Alzheimer's disease is a major public health issue with as many as 5.1 million Americans suffering from this irreversible, progressive neurological disorder. Though research on Alzheimer's disease has made substantial progress, effective therapies to definitively prevent, treat, or cure the disease are still lacking. Amid this backdrop, scientists have come up with evidence to prove that an epilepsy drug could help with Alzheimer's-related memory loss.
One of the hallmark symptoms of Alzheimer's disease is progressive memory loss. In an animal model of the disease, scientists at the University of California, San Francisco-affiliated Gladstone Institutes have discovered that Levetiracetam - an FDA-approved drug commonly prescribed for patients who suffer from epilepsy, reverses memory loss and alleviates other Alzheimer's-related impairments. In the U.S., Levetiracetam has been in use under the brand name Keppra since 1999. Generic versions of the drug have been available since 2009.
According to the Gladstone scientists, administration of Levetiracetam to mice reduced abnormal network activity in their brains by 50% in less than a day. The neurons' ability to communicate with each other improved after two weeks of treatment. The mice also showed better learning and memory in a maze test. Several proteins that are important for healthy brain function are said to have returned to normal levels following treatment.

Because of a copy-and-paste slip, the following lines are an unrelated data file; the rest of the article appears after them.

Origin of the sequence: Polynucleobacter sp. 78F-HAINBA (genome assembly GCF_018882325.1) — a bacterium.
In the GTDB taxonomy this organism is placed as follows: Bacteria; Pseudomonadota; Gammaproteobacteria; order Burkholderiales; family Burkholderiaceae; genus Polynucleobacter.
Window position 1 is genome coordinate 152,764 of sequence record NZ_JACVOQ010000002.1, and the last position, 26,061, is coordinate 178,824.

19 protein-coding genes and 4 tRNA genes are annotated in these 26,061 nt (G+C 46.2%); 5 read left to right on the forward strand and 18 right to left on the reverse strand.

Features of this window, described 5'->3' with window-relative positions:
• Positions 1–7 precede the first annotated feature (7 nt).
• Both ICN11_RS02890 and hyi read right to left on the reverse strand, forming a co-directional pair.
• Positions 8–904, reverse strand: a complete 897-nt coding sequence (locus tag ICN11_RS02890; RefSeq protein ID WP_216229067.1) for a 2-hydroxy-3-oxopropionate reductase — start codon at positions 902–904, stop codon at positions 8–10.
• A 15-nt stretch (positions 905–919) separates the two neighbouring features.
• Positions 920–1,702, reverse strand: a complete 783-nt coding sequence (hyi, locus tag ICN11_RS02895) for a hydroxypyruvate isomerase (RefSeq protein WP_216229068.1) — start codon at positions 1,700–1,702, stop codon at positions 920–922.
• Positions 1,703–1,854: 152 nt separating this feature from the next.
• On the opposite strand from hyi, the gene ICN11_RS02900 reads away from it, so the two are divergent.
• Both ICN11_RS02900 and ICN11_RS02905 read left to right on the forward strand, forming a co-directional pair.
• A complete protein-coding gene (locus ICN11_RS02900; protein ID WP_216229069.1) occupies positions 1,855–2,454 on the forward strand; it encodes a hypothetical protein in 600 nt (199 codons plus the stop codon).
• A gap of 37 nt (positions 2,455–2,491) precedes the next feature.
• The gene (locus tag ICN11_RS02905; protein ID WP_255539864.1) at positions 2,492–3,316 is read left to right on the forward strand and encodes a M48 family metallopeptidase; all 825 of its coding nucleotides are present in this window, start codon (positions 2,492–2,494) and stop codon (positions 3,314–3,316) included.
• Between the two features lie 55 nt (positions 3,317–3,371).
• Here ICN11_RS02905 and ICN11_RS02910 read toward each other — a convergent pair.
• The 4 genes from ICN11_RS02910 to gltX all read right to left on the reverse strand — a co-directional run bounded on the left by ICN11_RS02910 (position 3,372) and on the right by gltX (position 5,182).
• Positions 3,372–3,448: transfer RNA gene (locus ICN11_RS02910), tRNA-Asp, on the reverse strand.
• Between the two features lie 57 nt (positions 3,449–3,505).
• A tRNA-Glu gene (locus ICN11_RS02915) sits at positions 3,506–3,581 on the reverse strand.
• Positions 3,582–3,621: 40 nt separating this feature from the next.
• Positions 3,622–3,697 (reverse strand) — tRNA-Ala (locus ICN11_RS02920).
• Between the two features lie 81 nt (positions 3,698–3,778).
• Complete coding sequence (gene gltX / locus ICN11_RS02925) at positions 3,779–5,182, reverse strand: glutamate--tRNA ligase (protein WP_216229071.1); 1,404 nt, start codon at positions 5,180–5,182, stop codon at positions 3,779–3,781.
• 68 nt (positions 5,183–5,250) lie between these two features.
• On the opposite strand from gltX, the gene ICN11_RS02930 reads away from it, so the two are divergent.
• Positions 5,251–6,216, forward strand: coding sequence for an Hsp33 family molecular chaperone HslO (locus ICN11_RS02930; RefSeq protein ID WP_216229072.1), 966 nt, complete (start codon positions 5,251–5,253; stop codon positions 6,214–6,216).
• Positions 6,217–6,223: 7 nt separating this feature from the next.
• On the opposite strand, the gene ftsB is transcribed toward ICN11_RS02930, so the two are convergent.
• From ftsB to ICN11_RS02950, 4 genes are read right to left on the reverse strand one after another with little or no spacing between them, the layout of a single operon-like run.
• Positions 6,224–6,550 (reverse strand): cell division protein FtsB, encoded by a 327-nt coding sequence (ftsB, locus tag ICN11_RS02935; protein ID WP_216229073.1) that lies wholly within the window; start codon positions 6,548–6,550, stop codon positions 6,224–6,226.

This is not the first time that Levetiracetam has been proposed to play a beneficial effect on Alzheimer's-related impairments. A study published by Johns Hopkins University just a few months ago had also revealed beneficial effects of Levetiracetam in a small group of patients with mild cognitive impairment, a condition that often precedes Alzheimer's.
But that said, Lennart Mucke, a professor of neurology and neuroscience at the University of California, San Francisco, cautions that until larger human trials have been completed, Levetiracetam shouldn't be prescribed for Alzheimer's disease.
by RTT Staff Writer
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